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Jonathon Damota '19 is a Mellon Fellow who recently took part in a premedical enrichment program.


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Jonathan Damota '19

Miami, Florida

Major in Biochemistry, Minors in Psychology, Health Studies

Jonathan participated in a premedical enrichment program for underrepresented minorities in medicine as a Mellon Fellow.

Jonathon Damota '19 is a Mellon Fellow who recently took part in a premedical enrichment program.

What have you done as a Mellon Fellow?

I participated in a premedical enrichment program for underrepresented minorities in medicine and low-income students interested in the health professions. It's meant to expose us to various fields of medicine. and give us the tools to successfully transition to our intended professional school. The name of the program is called the Summer Health Professions Education Program (SHPEP). I got to learn so much and make some fantastic connections with other students around the nation and with faculty at the medical school. I applied because it advances the academic competence and career development of students underrepresented in health professions, and it gives students the tools to successfully apply to a respected professional school. As a Hispanic student who's an underrepresented minority in healthcare coming from a low economic class, I felt this would be a perfect use of my summer since I was trying to solidify my desire to become a physician. This program would also provide me with connections and experiences that I wouldn't be able to make otherwise. It boosted my confidence in pursuing a career as a doctor and I'm so excited for what is ahead.

What did you do while you were there?

Throughout the six weeks we had several talks from speakers from various departments of the health professional schools at the University of Iowa who shared their current work or research. They also shared their journey to getting where they were today and how they pushed through adversity and struggle. Their stories resonated with me and truly showed me that no one's path in life comes without bumps along the road. We also had group workshops on interprofessional collaboration in healthcare, which followed along with an online course we took while there. We also had various talks from people on health disparities, financial literacy and planning, conflicts in healthcare for Native Americans, effective study skills, networking skills and more. As a part of the premed group, I had the privilege of visiting a cadaver lab and viewed the structures in person, which really brought together all of the information I had learned in class. We were also set up with shadowing at the university, and I was able to shadow a behavioral and developmental pediatrician, which was a lot of fun. I also volunteered and measured vital signs at the University of Iowa's mobile clinics, where free healthcare is offered to people who are uninsured or undocumented. Giving up time to provide people with free healthcare was a very gratifying feeling. We also participated in a suture clinic where we practiced stitching.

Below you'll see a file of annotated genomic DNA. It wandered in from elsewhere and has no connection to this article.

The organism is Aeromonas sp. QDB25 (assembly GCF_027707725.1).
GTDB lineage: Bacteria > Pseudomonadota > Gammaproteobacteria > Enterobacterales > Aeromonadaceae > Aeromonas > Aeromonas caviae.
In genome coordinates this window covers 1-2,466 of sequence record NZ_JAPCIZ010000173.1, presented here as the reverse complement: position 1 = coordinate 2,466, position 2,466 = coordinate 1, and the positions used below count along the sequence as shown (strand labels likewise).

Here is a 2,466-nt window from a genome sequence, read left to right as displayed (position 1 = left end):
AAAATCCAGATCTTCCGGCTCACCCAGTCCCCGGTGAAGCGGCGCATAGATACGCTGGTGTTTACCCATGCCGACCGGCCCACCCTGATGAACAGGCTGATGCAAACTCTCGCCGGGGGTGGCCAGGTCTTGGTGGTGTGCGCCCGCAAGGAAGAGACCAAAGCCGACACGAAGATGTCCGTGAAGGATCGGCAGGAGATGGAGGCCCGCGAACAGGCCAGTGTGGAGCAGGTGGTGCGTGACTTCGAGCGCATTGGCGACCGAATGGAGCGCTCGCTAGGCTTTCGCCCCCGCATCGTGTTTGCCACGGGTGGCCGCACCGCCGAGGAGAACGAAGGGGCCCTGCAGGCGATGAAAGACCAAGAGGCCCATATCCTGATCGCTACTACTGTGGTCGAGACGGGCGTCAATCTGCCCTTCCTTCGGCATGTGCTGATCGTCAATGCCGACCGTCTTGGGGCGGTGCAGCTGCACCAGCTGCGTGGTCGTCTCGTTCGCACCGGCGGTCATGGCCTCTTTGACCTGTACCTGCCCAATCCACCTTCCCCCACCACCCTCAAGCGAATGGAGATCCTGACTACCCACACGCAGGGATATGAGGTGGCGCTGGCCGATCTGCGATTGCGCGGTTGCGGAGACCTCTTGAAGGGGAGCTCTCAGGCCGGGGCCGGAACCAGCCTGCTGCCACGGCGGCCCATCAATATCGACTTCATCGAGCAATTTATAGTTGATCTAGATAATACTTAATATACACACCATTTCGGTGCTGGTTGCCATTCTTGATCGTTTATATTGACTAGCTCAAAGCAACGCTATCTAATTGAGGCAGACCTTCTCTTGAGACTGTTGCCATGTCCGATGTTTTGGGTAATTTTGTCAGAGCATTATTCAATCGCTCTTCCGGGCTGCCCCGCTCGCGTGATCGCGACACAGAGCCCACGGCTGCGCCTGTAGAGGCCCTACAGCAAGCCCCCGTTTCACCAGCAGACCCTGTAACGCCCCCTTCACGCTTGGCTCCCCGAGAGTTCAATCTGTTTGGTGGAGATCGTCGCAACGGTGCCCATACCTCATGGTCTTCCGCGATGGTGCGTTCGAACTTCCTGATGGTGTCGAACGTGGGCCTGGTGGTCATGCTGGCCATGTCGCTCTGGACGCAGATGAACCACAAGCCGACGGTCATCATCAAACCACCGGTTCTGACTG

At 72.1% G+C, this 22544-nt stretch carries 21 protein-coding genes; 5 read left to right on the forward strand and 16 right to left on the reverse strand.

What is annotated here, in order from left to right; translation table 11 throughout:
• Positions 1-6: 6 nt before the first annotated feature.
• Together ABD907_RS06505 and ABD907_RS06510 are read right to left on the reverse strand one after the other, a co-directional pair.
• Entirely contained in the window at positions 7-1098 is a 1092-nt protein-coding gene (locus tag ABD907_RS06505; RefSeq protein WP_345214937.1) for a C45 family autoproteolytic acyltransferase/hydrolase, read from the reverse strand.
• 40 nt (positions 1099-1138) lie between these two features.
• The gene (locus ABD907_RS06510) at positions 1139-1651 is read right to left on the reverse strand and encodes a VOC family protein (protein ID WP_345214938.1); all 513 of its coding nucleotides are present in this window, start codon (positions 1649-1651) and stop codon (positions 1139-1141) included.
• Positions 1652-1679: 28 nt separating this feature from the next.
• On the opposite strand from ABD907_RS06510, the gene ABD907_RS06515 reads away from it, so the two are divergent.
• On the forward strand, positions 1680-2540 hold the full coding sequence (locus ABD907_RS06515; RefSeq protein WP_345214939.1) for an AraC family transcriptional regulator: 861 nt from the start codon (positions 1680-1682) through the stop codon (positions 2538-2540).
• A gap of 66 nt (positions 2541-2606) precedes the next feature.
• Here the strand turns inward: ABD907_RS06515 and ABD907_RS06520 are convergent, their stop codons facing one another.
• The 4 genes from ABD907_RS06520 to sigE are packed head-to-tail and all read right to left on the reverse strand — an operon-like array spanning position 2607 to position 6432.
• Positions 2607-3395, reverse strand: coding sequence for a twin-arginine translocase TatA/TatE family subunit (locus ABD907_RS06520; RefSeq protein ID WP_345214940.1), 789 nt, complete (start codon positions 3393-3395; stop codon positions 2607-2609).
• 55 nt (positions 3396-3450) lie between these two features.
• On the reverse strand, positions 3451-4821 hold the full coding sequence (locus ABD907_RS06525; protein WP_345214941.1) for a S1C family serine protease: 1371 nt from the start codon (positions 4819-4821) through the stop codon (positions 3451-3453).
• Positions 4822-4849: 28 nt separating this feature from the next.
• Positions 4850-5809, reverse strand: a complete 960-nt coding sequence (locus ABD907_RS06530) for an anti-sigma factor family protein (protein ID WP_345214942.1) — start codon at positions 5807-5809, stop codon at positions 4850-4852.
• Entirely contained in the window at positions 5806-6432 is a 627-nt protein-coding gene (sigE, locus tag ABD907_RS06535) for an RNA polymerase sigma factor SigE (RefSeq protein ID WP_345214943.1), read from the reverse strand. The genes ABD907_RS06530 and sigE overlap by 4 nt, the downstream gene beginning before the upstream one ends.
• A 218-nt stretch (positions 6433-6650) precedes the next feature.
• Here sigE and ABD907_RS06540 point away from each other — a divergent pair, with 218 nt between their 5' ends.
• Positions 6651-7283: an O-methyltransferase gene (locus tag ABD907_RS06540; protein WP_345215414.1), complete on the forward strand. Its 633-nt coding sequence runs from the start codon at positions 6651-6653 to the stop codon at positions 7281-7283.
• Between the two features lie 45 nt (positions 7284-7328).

How has Knox influenced you to pursue this?

An important thing I learned at Knox was understanding the ideas and beliefs of people who come from so many different places. Going to a place as diverse as Knox, I think I've learned how to work outside of my comfort zone and how to adapt to new places and people. What surprised me was the support from the faculty and staff on campus. With small class sizes and being a small school, I get to engage with my professors and advisors often and I feel like they are always taking an interest in my goals and helping me achieve them. I never thought I'd have such a close relationship with my advisors and professors before I came to Knox.

Jonathan Damota '19 is on the men's basketball team, a member of the Best Buddies club on campus, and a brother of the Phi Gamma Delta chapter. He's also an organic chemistry TA and an athletic trainer beginning this fall. With the help of his Mellon Fellowship, Damota interned at the Summer Health Professions Education Program (SHPEP).

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Printed on Thursday, April 19, 2018